Full Vieth Report Published; Vieth Gives Four Primary Points in Teleconference

Gunderson Health has released its full 125-page report based upon its review of the USA Swimming SafeSport program, and general athlete protections.

See that report, originally published via the Gunderson website, here.
See all of our coverage of the Vieth Report here.

During a conference call with media after the release of the executive summary, but before the release of the full report, Vieth gave for primary points of emphasis among his 39 recommendations.

The first is that all forms of abuse should be reportable, and all members should be mandated reporters of abuse.

SwimSwam analysis This will prevent some of the instances like Rick Curl, where everyone knew, but some how the formal reporting process seems to have slipped through the cracks.

The second is that USA Swimming should routinely admit reliable hearsay evidence if the victim does not want to be a part of the hearing process.

SwimSwam analysis: If adopted by USA Swimming, this would be a huge point in favor of getting coaches banned sooner, as a reluctance to participate in the process, as we saw in the case of Mitch Ivey’s alleged victim Suzette Moran, can often delay or negate any USA Swimming’s proceedings.

That particular recommendation would have to pass through USA Swimming’s legal team, of course, to determine if under current state and federal laws, as well as if they abide by current USA Swimming bylaws, or if those bylaws need to be amended.

The third point made by Vieth was that USA Swimming conduct a “baseline anonymous study” in which they ask athletes about abuse, so that USA Swimming can learn how many potential cases could be out there that they don’t know about.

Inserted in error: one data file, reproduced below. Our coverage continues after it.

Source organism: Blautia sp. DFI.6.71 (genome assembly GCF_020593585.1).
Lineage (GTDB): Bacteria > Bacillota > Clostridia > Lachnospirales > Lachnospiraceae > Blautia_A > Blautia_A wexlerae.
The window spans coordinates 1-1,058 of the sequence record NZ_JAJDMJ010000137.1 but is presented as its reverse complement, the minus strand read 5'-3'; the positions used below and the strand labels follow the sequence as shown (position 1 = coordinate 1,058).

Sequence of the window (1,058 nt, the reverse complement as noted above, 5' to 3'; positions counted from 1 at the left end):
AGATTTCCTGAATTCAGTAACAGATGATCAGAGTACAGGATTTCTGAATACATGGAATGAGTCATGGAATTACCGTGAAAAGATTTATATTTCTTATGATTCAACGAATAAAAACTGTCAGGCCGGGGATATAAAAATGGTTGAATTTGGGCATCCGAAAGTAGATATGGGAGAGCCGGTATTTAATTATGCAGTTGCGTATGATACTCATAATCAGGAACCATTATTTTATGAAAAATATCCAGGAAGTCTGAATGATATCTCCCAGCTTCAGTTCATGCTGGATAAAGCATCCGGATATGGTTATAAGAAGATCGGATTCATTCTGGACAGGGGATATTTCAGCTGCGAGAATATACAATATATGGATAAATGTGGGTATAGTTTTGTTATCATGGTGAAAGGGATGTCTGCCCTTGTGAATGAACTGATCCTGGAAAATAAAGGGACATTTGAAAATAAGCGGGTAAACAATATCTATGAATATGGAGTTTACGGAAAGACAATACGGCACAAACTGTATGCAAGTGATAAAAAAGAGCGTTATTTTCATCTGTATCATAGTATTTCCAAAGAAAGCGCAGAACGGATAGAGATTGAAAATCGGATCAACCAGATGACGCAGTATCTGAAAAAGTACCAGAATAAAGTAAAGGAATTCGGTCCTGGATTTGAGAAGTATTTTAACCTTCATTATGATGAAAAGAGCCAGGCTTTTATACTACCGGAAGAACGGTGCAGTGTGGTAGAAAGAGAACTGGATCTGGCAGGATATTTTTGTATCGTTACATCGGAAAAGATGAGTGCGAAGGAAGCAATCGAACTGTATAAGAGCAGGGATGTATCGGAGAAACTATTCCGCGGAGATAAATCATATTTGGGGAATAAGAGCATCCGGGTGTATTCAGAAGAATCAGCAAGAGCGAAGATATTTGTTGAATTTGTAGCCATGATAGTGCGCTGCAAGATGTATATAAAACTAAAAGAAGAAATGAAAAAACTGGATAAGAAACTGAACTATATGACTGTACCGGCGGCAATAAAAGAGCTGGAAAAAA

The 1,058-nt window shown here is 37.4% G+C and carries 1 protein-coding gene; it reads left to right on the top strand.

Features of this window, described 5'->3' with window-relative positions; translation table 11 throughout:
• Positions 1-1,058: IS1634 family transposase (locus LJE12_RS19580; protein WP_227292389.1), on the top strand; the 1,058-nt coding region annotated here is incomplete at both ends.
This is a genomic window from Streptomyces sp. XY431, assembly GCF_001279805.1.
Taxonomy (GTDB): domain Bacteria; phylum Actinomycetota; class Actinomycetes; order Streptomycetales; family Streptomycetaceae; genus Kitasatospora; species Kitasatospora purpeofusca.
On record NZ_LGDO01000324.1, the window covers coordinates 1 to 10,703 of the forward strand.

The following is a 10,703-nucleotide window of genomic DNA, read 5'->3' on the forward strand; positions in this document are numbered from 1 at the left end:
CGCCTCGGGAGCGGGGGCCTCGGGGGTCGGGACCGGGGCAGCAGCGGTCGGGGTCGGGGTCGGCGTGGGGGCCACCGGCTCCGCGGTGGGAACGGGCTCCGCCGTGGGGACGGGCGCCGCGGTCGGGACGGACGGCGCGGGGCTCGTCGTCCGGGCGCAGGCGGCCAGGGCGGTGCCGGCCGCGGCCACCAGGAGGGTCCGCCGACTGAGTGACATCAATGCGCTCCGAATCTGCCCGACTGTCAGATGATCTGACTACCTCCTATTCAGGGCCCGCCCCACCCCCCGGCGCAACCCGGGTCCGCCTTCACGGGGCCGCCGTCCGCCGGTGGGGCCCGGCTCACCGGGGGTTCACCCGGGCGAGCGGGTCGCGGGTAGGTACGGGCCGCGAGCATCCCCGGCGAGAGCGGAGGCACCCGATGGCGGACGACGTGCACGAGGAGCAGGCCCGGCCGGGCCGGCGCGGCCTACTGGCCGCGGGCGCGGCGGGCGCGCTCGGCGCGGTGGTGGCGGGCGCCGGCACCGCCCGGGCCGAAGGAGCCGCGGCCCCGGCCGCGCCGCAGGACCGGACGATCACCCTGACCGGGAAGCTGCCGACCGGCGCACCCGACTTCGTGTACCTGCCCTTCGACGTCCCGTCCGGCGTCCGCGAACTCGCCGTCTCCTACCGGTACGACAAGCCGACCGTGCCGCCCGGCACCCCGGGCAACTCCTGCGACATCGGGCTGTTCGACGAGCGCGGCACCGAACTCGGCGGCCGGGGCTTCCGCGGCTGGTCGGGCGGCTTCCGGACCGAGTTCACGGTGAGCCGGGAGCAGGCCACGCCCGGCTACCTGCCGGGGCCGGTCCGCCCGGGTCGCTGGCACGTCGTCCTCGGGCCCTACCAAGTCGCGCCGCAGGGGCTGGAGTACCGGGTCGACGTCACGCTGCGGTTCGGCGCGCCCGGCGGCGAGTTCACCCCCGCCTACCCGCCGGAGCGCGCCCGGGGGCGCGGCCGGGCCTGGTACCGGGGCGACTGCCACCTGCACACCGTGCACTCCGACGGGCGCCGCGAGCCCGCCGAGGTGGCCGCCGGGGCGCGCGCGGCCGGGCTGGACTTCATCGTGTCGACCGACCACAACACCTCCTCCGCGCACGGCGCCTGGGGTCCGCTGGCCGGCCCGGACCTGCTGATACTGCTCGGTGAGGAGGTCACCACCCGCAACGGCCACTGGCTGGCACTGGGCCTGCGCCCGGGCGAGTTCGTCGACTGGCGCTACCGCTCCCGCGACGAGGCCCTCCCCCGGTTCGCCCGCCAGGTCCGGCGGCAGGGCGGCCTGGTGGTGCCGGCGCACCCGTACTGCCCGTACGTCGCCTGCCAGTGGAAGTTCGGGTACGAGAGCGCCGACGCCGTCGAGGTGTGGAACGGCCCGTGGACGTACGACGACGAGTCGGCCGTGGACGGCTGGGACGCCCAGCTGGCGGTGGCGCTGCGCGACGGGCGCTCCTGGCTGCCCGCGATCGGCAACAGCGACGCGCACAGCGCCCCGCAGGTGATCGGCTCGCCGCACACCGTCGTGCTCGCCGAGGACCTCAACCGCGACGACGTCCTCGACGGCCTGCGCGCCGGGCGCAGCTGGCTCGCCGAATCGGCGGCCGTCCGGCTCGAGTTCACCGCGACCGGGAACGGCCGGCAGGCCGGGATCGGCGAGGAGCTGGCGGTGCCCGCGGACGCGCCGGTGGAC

SwimSwam analysis: Typically, these anonymous sorts of surveys on sensitive topics reveal astonishing results. Think about the one done by the international track & field governing body on doping in their sport. This one could be key to seeing how many people were abused, or feel they were abused, by a swim coach. If this one were to include a request for anonymous statistics on psychological abuse, that could be trickier for “self reporting” biases, as are most psychological matters.

The 4th main point made by Vieth in the teleconference is that USA Swimming should create a “victim assistance fund” for those sexually abused by a coach, no matter the age of the victim or the age of the abuse. Vieth said that what he found is that when they spoke with victims through the process, the “voice of the survivors was heard the loudest” by the review team. He says that realized that there are many victims who never had the resources to seek help for their abuses and to cope with those abuses.

SwimSwam analysis: This is not a fund that is to supersede any litigation, civil suits, or civil settlements in complaints against USA Swimming. This would be a fund to support the psychological care for victims once health insurance benefits or other available assistance has run out.

More to come.

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Chris DeSantis
8 years ago

All great points.

All have been made, publicly, by myself, Irv Muchnick of Concussion Inc, Tony Austin of SCAQ blog and others. For instance, I know that I recommended in person to both Chuck Wielgus and Susan Woessner in December 2011 that they measure the extent of the problem (step three).

I for one will be very happy if USAS implements these recommendations- but disappointed that it took leadership this long to get to this point.

About Braden Keith

Braden Keith

Braden Keith is the Editor-in-Chief and a co-founder/co-owner of SwimSwam.com. He first got his feet wet by building The Swimmers' Circle beginning in January 2010, and now comes to SwimSwam to use that experience and help build a new leader in the sport of swimming. Aside from his life on the InterWet, …

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